knitr::opts_chunk$set(echo = TRUE) library(nlme) library(nlraa) library(ggplot2) library(knitr)

The puspose of this note is to make a connection between R functions and the mathematical notation of linear and (non)linear mixed models. One goal is to produce a table that maps R functions with notation for these models.

This document is a work in progress.

A linear model can be expressed as

$$ y = X \beta + \epsilon $$

Typically, we assume that the errors are normally distributed, independent and they have constant variance.

$$ \epsilon \sim N(0, \sigma^2) $$

Note: The covariance of the errors $Cov(\mathbf{\epsilon})$ where $\mathbf{\epsilon}$ is an $n \times 1$ vector is $\sigma^2 \mathbf{I}_n$.

In R we can fit the following model

x <- rnorm(20) y <- 1 + 2 * x + rnorm(20, sd = 0.5) plot(x, y) fit <- lm(y ~ x)

In order to extract the estimate for $\beta$, this is $\hat{\beta}$, we can use the function *coef*. In order to extract the estiamte for $\sigma$ (again, strictly $\hat{\sigma}$), we can use the function *sigma*. In order to extract the covariance of $\hat{\beta}$, this is $Cov(\hat{\beta})$, we can use the function *vcov*.

The covariance for $\hat{\beta}$ is defined as

$$ Cov(\hat{\beta}) = \hat{\sigma}^2 (\mathbf{X'X})^{-1} $$

Obtaining this matrix is important for simulation as it provides information on the variances for the parameters in the model as well as the covariances.

## Print beta hat coef(fit) ## Print sigma sigma(fit) ## Print the covariance matrix of beta hat vcov(fit)

There are other functions in R which are also useful. The function *fitted* extracts the fitted values or $\hat{y} = \mathbf{X}\hat{\beta}$, *model.matrix* extracts $\mathbf{X}$ and *residuals* extracts $\hat{e}$ (or *resid*).

In addition, in the nlraa package I have the function 'var_cov' which extracts the complete variance of the residuals. In this case it is a simple diagonal matrix multiplied by $\hat{\sigma}^2$.

## Extract the variance covariance of the residuals (which is also of the response) lm.vc <- var_cov(fit) ## Print just the first 5 observations round(lm.vc[1:5,1:5],2) ## Visualize the matrix. This is a 20 x 20 matrix. ## It is easier to visualize in the log-scale ## Note: log(0) becomes -Inf, but not shown here image(log(lm.vc[,ncol(lm.vc):1]))

In the previous image, each orange square represents the estimate of the residual variance ($\sigma^2$) and there are 20 squares because there are 20 observations.

It might seem silly for a model such as this one to extract a matrix which is simlpy a diagonal identity matrix multiplied by the scalar $\hat{\sigma}^2$, but this will become more clear as we move into more complex models.

So far,

dat <- data.frame(r.function = "lm", beta = "coef", cov.beta = "vcov", sigma = "sigma", X = "model.matrix", y.hat = "fitted", e = "residuals", cov.e = "var_cov") kable(dat)

Note: The models that can be fitted using *gls* should not be confused with the ones fitted using *glm*, which are generalized linear models.

The function *gls* in the *nlme* package fits linear models, but in which the covariance matrix of the residuals (also called errors) is more flexible.

The model is still

$$ y = X \beta + \epsilon $$

But now the errors have a more flexible covariance structure.

$$ \epsilon \sim N(0, \Sigma) $$

How do we extract $\Sigma$ from a fitted model?

We will again use the function *var_cov* (there is a function in nlme called *getVarCov*, but there are many cases which it does not handle).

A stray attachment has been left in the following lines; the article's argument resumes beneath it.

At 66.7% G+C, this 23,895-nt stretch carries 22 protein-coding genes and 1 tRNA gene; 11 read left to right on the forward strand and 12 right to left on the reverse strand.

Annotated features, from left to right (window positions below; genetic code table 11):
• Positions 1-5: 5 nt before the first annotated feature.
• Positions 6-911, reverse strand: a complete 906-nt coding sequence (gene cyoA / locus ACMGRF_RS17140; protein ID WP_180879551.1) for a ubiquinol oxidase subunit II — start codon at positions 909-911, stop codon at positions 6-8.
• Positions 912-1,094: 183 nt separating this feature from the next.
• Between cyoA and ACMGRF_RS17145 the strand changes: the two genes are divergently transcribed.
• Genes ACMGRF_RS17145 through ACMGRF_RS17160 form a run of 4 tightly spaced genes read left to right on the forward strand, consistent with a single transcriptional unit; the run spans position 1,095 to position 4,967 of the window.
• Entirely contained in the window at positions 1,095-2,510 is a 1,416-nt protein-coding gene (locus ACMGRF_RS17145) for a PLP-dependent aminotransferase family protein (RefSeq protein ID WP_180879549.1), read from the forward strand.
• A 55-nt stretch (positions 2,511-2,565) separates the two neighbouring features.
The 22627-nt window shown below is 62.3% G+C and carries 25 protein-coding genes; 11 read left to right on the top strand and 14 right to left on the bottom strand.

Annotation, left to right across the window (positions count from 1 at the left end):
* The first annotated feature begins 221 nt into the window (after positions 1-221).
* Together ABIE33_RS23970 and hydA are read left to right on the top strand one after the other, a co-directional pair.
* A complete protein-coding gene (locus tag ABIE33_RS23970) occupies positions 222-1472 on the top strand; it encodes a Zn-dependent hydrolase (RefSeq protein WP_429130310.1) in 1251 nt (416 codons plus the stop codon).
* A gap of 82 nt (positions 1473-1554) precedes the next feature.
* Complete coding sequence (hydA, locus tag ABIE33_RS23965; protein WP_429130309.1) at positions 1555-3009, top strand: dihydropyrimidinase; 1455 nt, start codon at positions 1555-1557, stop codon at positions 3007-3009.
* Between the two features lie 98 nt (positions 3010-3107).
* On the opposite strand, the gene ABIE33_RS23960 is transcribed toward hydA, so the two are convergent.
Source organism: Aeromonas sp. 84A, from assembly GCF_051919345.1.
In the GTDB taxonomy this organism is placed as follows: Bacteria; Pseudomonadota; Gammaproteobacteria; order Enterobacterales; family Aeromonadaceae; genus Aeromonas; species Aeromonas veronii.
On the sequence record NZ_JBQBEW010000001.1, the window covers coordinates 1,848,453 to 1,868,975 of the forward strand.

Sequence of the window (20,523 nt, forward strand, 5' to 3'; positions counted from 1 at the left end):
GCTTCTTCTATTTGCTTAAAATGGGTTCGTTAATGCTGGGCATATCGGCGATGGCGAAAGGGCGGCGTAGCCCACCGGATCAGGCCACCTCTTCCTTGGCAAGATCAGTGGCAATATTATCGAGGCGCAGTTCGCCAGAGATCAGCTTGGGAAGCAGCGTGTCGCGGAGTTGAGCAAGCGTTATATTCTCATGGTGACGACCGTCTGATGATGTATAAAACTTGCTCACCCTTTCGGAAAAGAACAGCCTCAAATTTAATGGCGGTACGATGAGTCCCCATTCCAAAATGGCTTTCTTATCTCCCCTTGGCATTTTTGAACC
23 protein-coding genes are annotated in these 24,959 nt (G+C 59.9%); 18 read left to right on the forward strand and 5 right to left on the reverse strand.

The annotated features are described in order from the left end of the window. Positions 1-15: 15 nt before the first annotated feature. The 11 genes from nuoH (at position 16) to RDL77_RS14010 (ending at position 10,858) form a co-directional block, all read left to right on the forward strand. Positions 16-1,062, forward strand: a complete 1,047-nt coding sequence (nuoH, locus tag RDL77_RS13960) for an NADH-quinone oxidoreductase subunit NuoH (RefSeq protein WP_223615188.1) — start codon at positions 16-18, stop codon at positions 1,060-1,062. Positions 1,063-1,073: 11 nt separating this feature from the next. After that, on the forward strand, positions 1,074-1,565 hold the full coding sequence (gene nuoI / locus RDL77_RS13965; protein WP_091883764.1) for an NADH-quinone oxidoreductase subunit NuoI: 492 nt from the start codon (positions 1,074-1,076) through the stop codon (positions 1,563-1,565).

For the next example I will use the ChickWeight dataset.

## ChickWeight example data(ChickWeight) ggplot(data = ChickWeight, aes(Time, weight)) + geom_point()

Clearly, the variance increases as the weight increases and it would be a good approach to consider this in the modeling process. The code below fits the variance of the residuals (or the response) as a function of the fitted values. We could choose and evaluate different variance functions and determine which one is better, but for the purpose of illustrating the connection between R functions and mathematical notation this is enough.

## One possible model is fit.gls <- gls(weight ~ Time, data = ChickWeight, weights = varPower()) fit.gls.vc <- var_cov(fit.gls) ## Note: the function getVarCov fails for this object ## Visualize the first few observations fit.gls.vc[1:10,1:10] ## Store for visualization ## only the first 12 observations vc2 <- fit.gls.vc[1:12,1:12] round(vc2,0) ## The variance increases as weight increases ## Visualize the variance-covariance of the errors ## This is only for the first 12 observations ## It is easier to visualize in the log scale ## Note: log(0) becomes -Inf, but not shown here image(log(vc2[,ncol(vc2):1]), main = "First 12 observations, Cov(resid)") ## For all observations image(log(fit.gls.vc[,ncol(fit.gls.vc):1]), main = "All observations, Cov(resid)")

Since not only the variance is increasing, but also the data comes from different chick and is thus correlated, we could fit the following model.

## Adding the correlation fit.gls2 <- gls(weight ~ Time, data = ChickWeight, weights = varPower(), correlation = corCAR1(form = ~ Time | Chick)) ## Extract the variance-covariance of the residuals ## Note: getVarCov fails for this object fit.gls2.vc <- var_cov(fit.gls2) ## Visualize the first few observations round(fit.gls2.vc[1:13,1:13],0) ## Visualize the variance-covariance of the errors ## On the log-scale ## Reorder and select vc2.36 <- fit.gls2.vc[1:36,1:36] image(log(vc2.36[,ncol(vc2.36):1]), main = "Covariance matrix of residuals \n for the first three Chicks (log-scale)")

Let's plot the data, by Chick. this shows that there is a high temporal correlation as we would expect. Chicks which have a higher weight (than others) at given time, tend to still be higher at a later time.

ggplot(data = ChickWeight, aes(x = Time, y = weight)) + facet_wrap( ~ Chick) + geom_point()

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